High-Protein Diets in Middle Age Might Shorten Life Span

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High-Protein Diets in Middle Age Might Shorten Life Span
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High-Protein Diets in Middle Age Might Shorten Life Span

But same study found the reverse was true when people reached old age

TUESDAY, March 4, 2014 (HealthDay News) -- Millions of middle-aged Americans chow down each day on steaks, cheeseburgers and other protein-rich fare.

Now two studies find that diets high in meat and cheese, when eaten in middle age, might shorten people's life spans.

However, in a surprise twist, the same research team found that eating lots of animal-based protein in old age might actually do the opposite.

"The research shows that a low-protein diet in middle age is useful for preventing cancer and overall mortality [death]," study co-author Eileen Crimmins, the AARP Chair in Gerontology at the University of Southern California, said in a university news release. "However, we also propose that at older ages, it may be important to avoid a low-protein diet to allow the maintenance of healthy weight and protection from frailty."

The findings were published March 4 in the journal Cell Metabolism

In the study, the researchers looked at data on more than 6,800 middle-aged and older adults in the United States. They found that 50-year-olds who got more than 20 percent of their calories from animal protein -- mainly meat or dairy products -- had a fourfold increased risk of death from cancer or diabetes. And they had a nearly twofold increased risk of death from any cause over the next 18 years, compared to people on more low-protein regimens.

Even middle-aged people who consumed only "moderate" levels of animal protein had a threefold increased risk of death from cancer, the researchers reported.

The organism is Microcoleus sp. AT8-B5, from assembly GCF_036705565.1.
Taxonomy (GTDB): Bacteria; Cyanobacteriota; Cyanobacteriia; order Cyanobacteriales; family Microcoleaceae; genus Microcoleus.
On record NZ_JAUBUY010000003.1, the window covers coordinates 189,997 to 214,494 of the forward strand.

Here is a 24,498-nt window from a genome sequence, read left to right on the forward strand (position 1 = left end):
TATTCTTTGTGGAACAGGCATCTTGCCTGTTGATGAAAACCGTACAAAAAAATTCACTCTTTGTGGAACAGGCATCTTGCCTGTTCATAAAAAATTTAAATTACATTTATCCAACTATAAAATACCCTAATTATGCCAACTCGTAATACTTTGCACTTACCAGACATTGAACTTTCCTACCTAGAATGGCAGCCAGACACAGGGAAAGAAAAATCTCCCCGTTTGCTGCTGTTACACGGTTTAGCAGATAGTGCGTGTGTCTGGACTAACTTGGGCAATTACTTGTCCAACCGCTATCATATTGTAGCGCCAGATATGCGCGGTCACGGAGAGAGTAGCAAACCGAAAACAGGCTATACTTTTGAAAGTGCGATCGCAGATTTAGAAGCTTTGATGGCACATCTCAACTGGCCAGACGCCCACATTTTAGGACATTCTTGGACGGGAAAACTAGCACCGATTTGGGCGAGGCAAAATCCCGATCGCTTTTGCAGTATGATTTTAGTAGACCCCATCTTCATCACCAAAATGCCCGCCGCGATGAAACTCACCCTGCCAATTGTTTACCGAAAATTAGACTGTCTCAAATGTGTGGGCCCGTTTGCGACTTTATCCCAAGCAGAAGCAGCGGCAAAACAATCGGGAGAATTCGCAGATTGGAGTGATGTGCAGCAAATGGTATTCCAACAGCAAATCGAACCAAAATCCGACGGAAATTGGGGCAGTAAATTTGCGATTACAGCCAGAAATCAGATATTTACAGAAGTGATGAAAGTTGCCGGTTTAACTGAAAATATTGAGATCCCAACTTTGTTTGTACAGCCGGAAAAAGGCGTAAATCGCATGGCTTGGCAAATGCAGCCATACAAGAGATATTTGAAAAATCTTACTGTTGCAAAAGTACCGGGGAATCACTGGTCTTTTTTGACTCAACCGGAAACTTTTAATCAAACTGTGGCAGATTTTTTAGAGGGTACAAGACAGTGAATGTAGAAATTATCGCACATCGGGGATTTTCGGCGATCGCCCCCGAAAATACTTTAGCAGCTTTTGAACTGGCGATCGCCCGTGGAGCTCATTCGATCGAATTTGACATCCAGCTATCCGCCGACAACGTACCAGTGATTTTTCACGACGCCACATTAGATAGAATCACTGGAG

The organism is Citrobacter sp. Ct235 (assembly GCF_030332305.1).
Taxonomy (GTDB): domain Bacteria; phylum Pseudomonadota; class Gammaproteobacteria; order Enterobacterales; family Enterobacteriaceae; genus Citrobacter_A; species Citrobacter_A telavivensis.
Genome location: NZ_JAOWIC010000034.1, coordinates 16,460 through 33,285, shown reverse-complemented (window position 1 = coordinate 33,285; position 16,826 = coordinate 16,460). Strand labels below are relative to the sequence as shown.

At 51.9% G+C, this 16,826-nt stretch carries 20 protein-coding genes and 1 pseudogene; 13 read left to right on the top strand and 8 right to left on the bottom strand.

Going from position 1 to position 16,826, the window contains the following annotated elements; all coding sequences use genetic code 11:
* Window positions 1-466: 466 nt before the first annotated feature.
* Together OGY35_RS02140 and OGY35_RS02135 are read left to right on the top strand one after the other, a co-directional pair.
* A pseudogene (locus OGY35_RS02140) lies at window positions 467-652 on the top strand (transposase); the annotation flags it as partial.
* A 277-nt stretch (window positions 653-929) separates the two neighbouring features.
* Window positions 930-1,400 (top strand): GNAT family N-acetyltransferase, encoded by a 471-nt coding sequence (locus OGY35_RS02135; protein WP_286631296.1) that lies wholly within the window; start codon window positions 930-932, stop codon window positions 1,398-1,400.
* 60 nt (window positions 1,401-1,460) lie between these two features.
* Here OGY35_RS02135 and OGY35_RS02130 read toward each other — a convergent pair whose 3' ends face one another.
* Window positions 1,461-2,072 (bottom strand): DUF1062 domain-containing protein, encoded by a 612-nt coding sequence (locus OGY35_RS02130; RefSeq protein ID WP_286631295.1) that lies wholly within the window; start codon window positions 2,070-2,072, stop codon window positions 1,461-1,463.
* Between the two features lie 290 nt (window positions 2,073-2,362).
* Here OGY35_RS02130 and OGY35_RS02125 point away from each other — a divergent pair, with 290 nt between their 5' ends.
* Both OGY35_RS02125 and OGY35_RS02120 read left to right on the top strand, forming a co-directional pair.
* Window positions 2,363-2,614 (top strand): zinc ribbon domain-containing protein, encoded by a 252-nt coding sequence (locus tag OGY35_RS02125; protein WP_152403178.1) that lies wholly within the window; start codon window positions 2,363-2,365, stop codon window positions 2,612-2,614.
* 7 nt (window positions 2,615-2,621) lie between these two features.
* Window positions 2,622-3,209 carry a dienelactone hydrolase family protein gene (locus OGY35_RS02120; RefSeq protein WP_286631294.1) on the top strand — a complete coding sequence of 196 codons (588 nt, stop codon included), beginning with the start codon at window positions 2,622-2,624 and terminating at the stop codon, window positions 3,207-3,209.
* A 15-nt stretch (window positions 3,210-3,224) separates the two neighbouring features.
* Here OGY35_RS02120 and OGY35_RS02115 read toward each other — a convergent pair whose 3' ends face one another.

This increased risk of death was much lower or non-existent in 50-year-olds who ate a diet high in protein sourced mainly from plants, the researchers added.

However, the study also found that people older than 65 who consumed high amounts of animal protein had a 60 percent lower risk of dying from cancer and a 28 percent lower risk of death from any cause, compared to people who shied away from meat and dairy at this age. Similar benefits were seen in seniors who had moderate levels of protein intake.

"The majority of Americans are eating about twice as much protein as they should, and it seems that the best change would be to lower the daily intake of all proteins but especially animal-derived proteins," at least in middle age, study senior author Dr. Valter Longo, of the University of Southern California, said in the university news release. "But don't get extreme in cutting out protein; you can go from protected to malnourished very quickly."

A second study, this time conducted in mice, found that a high-protein, low-carbohydrate diet shortened the rodents' lifespan.

Overall, the findings provide "convincing evidence that a high-protein diet -- particularly if the proteins are derived from animals -- is nearly as bad as smoking for your health," Longo said in a journal news release. He was the senior author of the study conducted in humans.

The effects of protein consumption on a person's risk of an early death may be partly due to the activation of natural growth hormone and a cellular growth factor called IGF-1, the researchers explained.

"Notably, the activity of these factors, but also body weight, declines naturally with aging, which may explain why older people not only did not benefit but appeared to do worse if they ate a low-protein diet," Longo said.

The researchers believe the studies will boost understanding about links between diet and health.

"We have shown explicitly why it is that calories aren't all the same -- we need to look at where the calories come from and how they interact," Steve Simpson, senior author of the mouse study, said in the journal news release.

"This research has enormous implications for how much food we eat, our body fat, our heart and metabolic health, and ultimately the duration of our lives," said Simpson, a researcher at the University of Sydney in Australia.

More information

The U.S. National Library of Medicine has more about dietary proteins.


SOURCES: University of Southern California and Cell Metabolism, news releases, March 4, 2014

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